A lot of hyperactive children have to be “on the move” all the time. By activating their acoustic ducts, i.e. the vestibular system, they are looking for ways to “charge the brain”. Appropriately selected musical stimulation and physical exercises can be very helpful for these children as such exercises help to achieve better concentration during learning.

Based on extensive research, it has been proved that the application of music can help in curing some disorders such as:

  • hearing disorders,
  • dyslexia,
  • attention deficit disorder,
  • autism.

Music facilitates stress reduction caused by illness and can also reduce pain. Increasingly, therapy with music is applied to cure such ailments as migraine, neurosis, depression and even addiction. The therapeutic influence of music and its soothing and compensatory influence is used when working with children with deficiencies in hearing and speech or in their mental or physical development. W. Sacher wrote at length on the above subject and drew our attention to the fact that the therapeutic resources of educational and musical activities are very varied:

  • music teaches concentration on sounds improving the quality of the child’s communication with his or her environment;
  • vocal exercises during singing can be a major factor in removing speech and pronunciation disorders in children;
  • the emotional side of the child’s contact with music often leads to self-expression in the performance of music and supports stabilisation of correct mental development;
  • movement to music is a pleasant way to exercise for children since physical exercise is indispensable for the rehabilitation of any disorder of the organs of motion.

Music plays a very important role in the formation of the child’s personality, especially in the development of his or her cognitive and emotional spheres. Harmony between the different perceptions, such as. language, space, kinaesthesia, mathematical and interpersonal perceptions as well as spiritual intelligence, is the basis for normal functioning.

Studies have shown that music is the perfect tool to comprehensively stimulate the child’s development. Besides stimulation of the various types of intelligence, music connects the two hemispheres of the brain and moves them into a state of balance. Scientists have discovered that a certain type of music influences the brain and memory, releases stress and helps with concentration while opening up the sub-conscious. They noticed that Baroque largos or andantes in the rhythm of 60 beats per minute help to speed up learning. Peaceful tones lower blood pressure, decrease the number of heart beats per minute and assist the heart to return to its normal rhythm. The level of stress decreases, the immune system is stimulated and the brain waves also change.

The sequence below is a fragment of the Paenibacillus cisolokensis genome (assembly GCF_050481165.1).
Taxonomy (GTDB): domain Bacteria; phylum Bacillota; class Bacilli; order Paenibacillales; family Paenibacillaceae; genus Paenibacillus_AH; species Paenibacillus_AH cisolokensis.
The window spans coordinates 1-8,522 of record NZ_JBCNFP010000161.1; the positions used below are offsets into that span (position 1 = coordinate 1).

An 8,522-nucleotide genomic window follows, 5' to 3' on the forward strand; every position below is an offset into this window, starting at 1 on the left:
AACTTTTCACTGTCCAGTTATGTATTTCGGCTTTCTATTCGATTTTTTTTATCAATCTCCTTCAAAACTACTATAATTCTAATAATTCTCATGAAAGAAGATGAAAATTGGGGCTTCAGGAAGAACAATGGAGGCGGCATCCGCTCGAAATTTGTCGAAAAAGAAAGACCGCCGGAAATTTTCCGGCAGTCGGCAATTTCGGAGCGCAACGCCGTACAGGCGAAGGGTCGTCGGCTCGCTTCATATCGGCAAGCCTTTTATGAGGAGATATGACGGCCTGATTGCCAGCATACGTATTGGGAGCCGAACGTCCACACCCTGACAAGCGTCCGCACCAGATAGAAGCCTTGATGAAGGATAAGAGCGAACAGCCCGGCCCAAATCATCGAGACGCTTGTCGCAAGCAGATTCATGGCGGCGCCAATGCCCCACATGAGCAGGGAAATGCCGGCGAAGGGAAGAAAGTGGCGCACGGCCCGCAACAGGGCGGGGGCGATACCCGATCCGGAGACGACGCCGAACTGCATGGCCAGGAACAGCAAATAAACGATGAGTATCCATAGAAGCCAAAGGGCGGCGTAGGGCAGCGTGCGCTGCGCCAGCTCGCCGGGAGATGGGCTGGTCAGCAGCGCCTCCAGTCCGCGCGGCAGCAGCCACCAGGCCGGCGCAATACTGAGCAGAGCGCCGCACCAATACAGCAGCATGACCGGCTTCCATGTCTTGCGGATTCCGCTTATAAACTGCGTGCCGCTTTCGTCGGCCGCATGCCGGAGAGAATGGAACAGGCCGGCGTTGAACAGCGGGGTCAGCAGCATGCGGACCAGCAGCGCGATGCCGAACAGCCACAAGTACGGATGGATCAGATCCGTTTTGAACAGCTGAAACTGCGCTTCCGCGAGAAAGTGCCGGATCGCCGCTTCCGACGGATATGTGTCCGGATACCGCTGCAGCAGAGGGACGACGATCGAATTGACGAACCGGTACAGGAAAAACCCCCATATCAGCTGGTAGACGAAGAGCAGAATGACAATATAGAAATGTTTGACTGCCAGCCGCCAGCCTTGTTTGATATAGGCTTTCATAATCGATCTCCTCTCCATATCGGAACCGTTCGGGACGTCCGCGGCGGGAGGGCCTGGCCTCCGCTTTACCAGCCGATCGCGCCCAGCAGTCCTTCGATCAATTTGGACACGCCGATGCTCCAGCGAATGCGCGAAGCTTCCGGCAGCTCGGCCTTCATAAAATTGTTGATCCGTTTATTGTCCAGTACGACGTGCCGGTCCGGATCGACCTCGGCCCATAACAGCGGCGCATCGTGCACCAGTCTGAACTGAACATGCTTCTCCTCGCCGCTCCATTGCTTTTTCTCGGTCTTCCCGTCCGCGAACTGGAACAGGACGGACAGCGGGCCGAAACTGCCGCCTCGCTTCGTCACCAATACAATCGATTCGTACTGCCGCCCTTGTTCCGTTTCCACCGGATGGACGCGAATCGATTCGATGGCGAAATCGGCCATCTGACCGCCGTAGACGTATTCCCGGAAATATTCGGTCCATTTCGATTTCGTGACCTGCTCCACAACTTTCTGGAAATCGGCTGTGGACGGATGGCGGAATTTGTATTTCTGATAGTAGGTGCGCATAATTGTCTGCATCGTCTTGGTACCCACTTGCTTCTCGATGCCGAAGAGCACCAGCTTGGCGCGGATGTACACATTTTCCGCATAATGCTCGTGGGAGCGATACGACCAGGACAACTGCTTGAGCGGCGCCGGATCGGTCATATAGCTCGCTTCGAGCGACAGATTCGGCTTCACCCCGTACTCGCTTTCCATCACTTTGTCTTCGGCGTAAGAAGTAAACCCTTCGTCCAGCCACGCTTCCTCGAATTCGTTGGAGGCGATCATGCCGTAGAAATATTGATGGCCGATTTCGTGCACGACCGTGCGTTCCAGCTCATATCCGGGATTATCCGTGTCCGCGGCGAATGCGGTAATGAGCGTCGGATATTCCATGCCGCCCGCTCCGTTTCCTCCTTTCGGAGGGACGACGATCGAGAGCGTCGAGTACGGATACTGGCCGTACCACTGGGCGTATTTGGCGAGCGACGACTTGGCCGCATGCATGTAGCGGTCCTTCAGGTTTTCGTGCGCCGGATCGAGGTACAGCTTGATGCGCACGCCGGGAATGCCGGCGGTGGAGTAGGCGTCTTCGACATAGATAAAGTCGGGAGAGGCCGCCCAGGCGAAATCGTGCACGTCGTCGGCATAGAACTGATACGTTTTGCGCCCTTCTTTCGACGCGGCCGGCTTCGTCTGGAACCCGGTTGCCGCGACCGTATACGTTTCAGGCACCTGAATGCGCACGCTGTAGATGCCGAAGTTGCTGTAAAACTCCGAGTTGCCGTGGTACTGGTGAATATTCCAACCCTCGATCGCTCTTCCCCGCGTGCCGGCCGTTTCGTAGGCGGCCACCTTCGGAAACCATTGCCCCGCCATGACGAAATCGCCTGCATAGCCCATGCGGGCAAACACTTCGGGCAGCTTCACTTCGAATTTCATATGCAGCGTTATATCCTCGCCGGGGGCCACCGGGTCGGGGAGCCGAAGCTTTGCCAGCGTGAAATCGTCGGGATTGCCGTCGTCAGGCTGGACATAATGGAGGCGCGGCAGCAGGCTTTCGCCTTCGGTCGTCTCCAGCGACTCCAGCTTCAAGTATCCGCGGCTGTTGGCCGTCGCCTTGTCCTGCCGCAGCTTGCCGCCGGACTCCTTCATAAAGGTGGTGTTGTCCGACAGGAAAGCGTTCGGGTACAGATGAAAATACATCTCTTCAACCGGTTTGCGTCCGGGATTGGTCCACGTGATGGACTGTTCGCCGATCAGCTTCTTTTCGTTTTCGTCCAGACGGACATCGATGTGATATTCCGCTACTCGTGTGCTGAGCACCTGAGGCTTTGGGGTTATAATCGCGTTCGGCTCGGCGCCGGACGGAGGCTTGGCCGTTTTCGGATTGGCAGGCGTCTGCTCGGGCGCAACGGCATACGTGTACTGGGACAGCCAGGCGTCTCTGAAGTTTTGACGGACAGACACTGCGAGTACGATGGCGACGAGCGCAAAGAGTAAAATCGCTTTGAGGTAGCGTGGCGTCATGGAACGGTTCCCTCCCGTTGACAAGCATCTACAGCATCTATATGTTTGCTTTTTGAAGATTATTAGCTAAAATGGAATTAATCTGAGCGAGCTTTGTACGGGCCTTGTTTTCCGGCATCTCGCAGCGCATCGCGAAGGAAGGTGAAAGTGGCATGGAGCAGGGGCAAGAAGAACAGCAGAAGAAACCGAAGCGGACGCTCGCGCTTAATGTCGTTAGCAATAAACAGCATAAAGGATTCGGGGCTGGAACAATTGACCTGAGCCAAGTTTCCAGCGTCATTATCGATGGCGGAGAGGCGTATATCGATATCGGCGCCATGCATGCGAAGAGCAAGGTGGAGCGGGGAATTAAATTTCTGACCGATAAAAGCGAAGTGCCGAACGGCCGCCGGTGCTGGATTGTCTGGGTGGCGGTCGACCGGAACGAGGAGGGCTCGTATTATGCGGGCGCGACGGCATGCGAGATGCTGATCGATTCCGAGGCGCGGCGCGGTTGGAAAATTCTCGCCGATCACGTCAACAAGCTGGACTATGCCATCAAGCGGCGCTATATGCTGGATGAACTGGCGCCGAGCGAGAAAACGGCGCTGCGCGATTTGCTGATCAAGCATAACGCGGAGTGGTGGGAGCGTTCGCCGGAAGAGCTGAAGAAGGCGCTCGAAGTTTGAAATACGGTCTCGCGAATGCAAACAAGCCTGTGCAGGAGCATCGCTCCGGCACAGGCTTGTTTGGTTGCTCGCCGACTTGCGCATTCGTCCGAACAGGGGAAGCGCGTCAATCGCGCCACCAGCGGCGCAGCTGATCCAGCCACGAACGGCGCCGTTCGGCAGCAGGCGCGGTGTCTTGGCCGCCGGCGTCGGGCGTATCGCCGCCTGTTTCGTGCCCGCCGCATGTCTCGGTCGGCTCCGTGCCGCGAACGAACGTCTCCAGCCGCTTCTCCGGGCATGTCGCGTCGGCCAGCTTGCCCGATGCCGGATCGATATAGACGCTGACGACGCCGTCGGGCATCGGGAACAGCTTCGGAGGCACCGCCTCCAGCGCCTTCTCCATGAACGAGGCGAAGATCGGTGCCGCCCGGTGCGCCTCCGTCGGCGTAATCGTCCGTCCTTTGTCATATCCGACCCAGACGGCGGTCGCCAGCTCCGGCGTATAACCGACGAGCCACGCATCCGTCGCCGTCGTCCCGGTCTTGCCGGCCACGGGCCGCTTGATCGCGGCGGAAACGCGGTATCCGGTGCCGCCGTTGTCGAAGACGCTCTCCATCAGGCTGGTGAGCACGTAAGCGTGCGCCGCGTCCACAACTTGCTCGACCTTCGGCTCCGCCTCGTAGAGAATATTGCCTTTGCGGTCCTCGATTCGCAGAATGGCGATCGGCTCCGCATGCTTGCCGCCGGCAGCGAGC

Baroque music synchronises mind and body.

A relaxed body and a stimulated brain are the ideal state for optimum learning capacity. Baroque composers most often used string instruments such as the violin, the harp, the guitar, and the mandolin, that is to say, musical instruments with naturally high frequencies (5 - 8 thousand Hertz).
Sounds of such high frequency “charge the brain's batteries”.
Sounds with lower frequencies such as traffic noise, airfield or construction field noise exhaust the brain. Slow music with high frequencies supplies energy to the brain and activates both brain and memory, eliminating the feeling of tiredness and thus hastens the learning processes, positively influencing as it does so, the contact between consciousness and the sub- conscious.